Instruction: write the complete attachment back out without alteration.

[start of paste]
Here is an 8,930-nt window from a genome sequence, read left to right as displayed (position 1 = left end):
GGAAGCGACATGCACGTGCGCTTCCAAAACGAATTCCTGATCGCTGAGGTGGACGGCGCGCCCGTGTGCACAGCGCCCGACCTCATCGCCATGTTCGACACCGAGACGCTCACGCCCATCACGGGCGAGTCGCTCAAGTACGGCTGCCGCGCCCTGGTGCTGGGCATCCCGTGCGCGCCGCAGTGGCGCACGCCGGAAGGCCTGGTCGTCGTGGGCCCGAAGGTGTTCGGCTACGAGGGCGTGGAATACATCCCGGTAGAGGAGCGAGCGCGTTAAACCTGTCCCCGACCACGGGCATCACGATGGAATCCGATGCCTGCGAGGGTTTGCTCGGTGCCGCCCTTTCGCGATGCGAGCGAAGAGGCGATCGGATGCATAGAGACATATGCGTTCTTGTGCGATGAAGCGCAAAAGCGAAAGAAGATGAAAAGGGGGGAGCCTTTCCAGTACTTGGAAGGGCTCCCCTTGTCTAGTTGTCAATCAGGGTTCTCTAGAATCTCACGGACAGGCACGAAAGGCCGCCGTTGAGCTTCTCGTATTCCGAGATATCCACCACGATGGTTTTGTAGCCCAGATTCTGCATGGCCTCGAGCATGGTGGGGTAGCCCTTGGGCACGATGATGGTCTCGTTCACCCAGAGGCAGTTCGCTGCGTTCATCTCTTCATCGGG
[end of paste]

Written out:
Here is an 8,930-nt window from a genome sequence, read left to right as displayed (position 1 = left end):
GGAAGCGACATGCACGTGCGCTTCCAAAACGAATTCCTGATCGCTGAGGTGGACGGCGCGCCCGTGTGCACAGCGCCCGACCTCATCGCCATGTTCGACACCGAGACGCTCACGCCCATCACGGGCGAGTCGCTCAAGTACGGCTGCCGCGCCCTGGTGCTGGGCATCCCGTGCGCGCCGCAGTGGCGCACGCCGGAAGGCCTGGTCGTCGTGGGCCCGAAGGTGTTCGGCTACGAGGGCGTGGAATACATCCCGGTAGAGGAGCGAGCGCGTTAAACCTGTCCCCGACCACGGGCATCACGATGGAATCCGATGCCTGCGAGGGTTTGCTCGGTGCCGCCCTTTCGCGATGCGAGCGAAGAGGCGATCGGATGCATAGAGACATATGCGTTCTTGTGCGATGAAGCGCAAAAGCGAAAGAAGATGAAAAGGGGGGAGCCTTTCCAGTACTTGGAAGGGCTCCCCTTGTCTAGTTGTCAATCAGGGTTCTCTAGAATCTCACGGACAGGCACGAAAGGCCGCCGTTGAGCTTCTCGTATTCCGAGATATCCACCACGATGGTTTTGTAGCCCAGATTCTGCATGGCCTCGAGCATGGTGGGGTAGCCCTTGGGCACGATGATGGTCTCGTTCACCCAGAGGCAGTTCGCTGCGTTCATCTCTTCATCGGG